Over the summer, I filled out the application to be a part of Kula’s 200-hour teacher training program. One of the questions that the application asked was, “What are you expectations of this training?” My answer was the following:
In many ways, I don’t have any expectations for this training in that I don’t have a checklist that I expect to accomplish by the end of the training. I know that it’s a process and I am excited and open to where the process will take me.
And it’s true. I didn’t have real, concrete expectations for the training. I knew that it would be challenging – physically and mentally – and that it would help me grow. In general, I expected to come away with a solid foundation for my teaching career with an understanding of anatomy, yoga theory and philosophy.
But aside from those building blocks, I learned 9 really important lessons during the past two months of yoga teacher training.
1. Asana is just one of the 8 limbs of yoga.
I mean, I knew this – that yoga is more than just the physical practice. But this experience has taught me that it’s about breathing. It’s about learning to stand with your two feet firmly planted on the ground. It’s about learning to see the connection between your physical body and your inner body. It’s about your connection with yourself and with others. It’s about learning to be kind. It’s about being in the moment right now.
2. I am an anatomy geek.
I was premed in college and this brought be right back to those days of studying anatomy and physiology. But what I loved most was learning about anatomy in the context of movement and not just as isolated systems, bones and muscles. Human bodies are pretty amazing and dynamic things.
3. I really like teaching.
When I started training, I knew that I wanted to teach…sort of. I wasn’t sure if I was going to like it. But learning to teach spontaneously helped me to be more comfortable with stepping into a teacher’s shoes. For my teaching final, I practiced my class over and over, reciting it as I walked down the street and on the subway (it would have been amazing if someone actually started doing my class on the subway).
I was nervous during the first few minutes but then everything clicked and the class just happened. Next thing I knew, an hour had passed and it was an incredible rush.
4. My teaching voice will come with time.
I’ve struggled with finding my teaching voice. But the thing is that all of that didn’t seem to matter when I was actually teaching my class. The process of finding a teaching voice is just that – a continual process but it’s one that has helped me to think about who I am, what I care about, what are my strengths and weaknesses and who I am/am not in the role of a teacher, which also translates to life outside of the studio and classroom.
5. Critical skill – how to adapt and edit.
As a teacher, your role is to create and hold space for the students. While you come to class prepared, you also have to be prepared to adapt and throw that lesson plan out the window, which is also an important tool for life in general – to be able to read and adapt to the situation in front of you. You also have to be able to edit, to be able to discern what’s important in this moment.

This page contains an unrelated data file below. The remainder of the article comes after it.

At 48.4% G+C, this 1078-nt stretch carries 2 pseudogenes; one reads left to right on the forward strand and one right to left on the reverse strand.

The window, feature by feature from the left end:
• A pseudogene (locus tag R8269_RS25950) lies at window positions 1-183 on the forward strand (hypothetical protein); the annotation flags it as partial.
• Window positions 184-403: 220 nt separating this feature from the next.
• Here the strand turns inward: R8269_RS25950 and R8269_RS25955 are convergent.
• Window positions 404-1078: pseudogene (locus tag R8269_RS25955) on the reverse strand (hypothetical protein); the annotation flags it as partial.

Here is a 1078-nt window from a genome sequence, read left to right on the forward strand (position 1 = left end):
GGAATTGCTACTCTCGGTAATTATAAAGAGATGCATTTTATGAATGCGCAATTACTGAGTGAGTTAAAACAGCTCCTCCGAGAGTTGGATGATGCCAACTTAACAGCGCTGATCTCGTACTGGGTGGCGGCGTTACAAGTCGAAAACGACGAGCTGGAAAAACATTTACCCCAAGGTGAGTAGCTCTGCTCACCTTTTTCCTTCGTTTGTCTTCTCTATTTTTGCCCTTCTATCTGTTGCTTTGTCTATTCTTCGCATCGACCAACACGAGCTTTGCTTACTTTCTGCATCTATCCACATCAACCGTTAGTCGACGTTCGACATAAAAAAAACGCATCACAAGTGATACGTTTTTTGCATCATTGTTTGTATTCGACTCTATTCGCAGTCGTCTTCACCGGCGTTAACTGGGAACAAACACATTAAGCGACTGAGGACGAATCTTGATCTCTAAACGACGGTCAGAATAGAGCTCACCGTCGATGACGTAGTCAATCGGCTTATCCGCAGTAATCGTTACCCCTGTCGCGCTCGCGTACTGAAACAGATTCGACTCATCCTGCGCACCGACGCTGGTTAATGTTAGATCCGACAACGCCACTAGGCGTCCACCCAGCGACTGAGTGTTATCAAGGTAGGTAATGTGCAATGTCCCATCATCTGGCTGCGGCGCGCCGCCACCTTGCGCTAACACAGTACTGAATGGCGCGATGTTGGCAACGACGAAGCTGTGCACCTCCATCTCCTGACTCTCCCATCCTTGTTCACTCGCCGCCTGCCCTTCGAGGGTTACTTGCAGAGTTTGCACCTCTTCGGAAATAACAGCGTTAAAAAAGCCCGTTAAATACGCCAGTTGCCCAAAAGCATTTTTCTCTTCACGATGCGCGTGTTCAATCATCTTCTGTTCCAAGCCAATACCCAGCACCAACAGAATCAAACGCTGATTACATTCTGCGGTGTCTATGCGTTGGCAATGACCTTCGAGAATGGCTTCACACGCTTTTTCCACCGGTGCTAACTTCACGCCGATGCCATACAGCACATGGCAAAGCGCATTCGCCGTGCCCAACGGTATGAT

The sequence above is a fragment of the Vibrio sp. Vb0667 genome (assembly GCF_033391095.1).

6. There are four locks and there are four keys.
The overall goal of yoga (and I would say of life really) is to have a calm mind. The Yoga Sutras of Patanjali (Sutra 1.33) posits that there are four types of people (i.e. locks) and if you have the right key i.e. approach to interacting with each type of person, you will retain an open heart and peaceful mind.
- Kindness to those who are happy
- Compassion to those who are unhappy
- Joy to those who are virtuous
- Indifference to those who are wicked
Easy right? This simple framework has been tremendously helpful in providing a structure and filter for my thoughts.
7. Don’t forget to breathe.
I need to do it more and do it more fully. We tend to not make full use of our breathing capacity but often limit ourselves to breathing just in the belly, chest or collarbones. Breath should encompass all those spaces and when it does, your body truly feels more buoyant.
8. Breathe into the discomfort.
I have a tendency to duck and cover, to push things away that don’t make me happy or comfortable. It’s easier that way, right? Just keep moving forward.
A lot of the work for me over the past few months and really the past year or two has been to learn to sit with the things that make me uncomfortable and breathe into it. In doing so, I’ve 1) given myself permission to feel whatever emotion arises, and 2) learned to look inward to understand my reactions and thoughts (and whether or not they are true).
9. Things aren’t always as they seem.
One of the concepts that has stuck with me the most is the idea of Avidya which loosely translates to ignorance. It’s the idea that our perception and interpretation of the world are colored and influenced by our experiences and the stories that we tell ourselves (or have been told) – I can’t be a teacher. I’m not a good runner. I don’t have what it takes to be successful. – and how that impacts how we do or do not act.
This has helped me to look at my life, reality and self in a different way and to begin to see that there may be other possibilities out there aside from those that I’ve limited myself to. It has allowed me to become more open to those possibilities.
The crazy thing is that I’m leaving this training wanting to know more and to learn more. I know that this journey has just started and that it’s only the tip of the iceberg.
Thank you all for letting me share this journey with you. Now back to your regular programming.
More about my yoga teacher training experience:
- Yoga Teacher Training – Weekend 1
- Yoga Teacher Training – Week Intensive
- Teaching Voice
- A Day in the Life of Compassion
- Teaching Final
- Final Weekend and Graduation!
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